This can be a nightmare for employers.
So we must go further with our simplification agenda – especially to make our pensions system easier for people to understand.
Our fourth principle is to seek a broad consensus.
The NAPF claimed a consensus for the idea of a Citizens’ Pension set at £105 a week, replacing the Basic State Pension and the Second State Pension.
But the CBI and many others oppose this – favouring less costly approaches and the maintenance of an earnings-related tier.
So we haven’t ever really had a lasting political consensus that gives people the ability to plan ahead with confidence.
The Pensions Commission provides an opportunity to start to build such a consensus – which we intend to grasp.
Politicians are squaring up for an election so consensus is perhaps a tad unlikely right now – but we can and should steer clear of unaffordable and ill-thought-out promises if we are to avoid a return to the fools’ paradise that the Pensions Commission so graphically described.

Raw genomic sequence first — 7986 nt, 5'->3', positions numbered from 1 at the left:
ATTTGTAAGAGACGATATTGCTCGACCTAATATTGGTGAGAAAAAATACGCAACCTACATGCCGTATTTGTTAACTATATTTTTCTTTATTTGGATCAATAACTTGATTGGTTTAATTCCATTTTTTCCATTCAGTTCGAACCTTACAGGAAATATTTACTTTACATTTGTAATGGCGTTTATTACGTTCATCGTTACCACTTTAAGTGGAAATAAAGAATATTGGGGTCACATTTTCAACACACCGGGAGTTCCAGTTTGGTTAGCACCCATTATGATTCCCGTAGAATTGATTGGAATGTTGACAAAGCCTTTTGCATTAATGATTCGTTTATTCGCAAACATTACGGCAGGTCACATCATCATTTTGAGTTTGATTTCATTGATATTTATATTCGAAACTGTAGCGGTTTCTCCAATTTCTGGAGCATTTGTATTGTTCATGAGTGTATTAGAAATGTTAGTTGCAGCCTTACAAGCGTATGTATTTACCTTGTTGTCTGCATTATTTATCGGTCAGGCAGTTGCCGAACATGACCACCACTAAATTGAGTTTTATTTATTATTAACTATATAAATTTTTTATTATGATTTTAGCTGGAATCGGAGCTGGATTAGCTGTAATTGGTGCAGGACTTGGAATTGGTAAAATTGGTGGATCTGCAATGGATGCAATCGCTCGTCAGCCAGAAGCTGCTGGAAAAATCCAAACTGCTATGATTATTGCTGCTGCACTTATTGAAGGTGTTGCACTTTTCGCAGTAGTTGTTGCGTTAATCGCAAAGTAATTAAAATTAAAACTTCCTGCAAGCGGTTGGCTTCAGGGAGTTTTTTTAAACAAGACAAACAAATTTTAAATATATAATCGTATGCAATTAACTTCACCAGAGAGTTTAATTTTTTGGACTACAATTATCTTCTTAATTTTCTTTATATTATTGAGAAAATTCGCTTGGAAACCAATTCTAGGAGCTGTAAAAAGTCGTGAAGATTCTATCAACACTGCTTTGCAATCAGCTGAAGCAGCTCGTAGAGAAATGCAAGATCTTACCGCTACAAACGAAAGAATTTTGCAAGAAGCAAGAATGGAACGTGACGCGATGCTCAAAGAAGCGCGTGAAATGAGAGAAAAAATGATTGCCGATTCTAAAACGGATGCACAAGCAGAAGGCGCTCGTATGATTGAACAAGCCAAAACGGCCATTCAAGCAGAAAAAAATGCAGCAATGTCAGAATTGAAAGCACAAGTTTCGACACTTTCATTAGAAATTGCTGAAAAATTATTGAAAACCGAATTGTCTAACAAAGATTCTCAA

There are six principles which we believe should be at the heart of any future reform. I’ve covered four of them so far – tackling poverty, maintaining fiscal sustainability, achieving greater simplicity and building consensus.
The final two are perhaps the most challenging and definitely the most urgent.
Inclusiveness – the opportunity for all to build an adequate retirement income; and
Equitability – producing fair outcomes, in particular, for women.
We have already taken important steps forwards here. The State Second Pension means that nearly 6 million low earners – two-thirds of whom are women – as well as 2 million carers and over 2 million disabled people all have the chance to build up a decent second pension for the first time.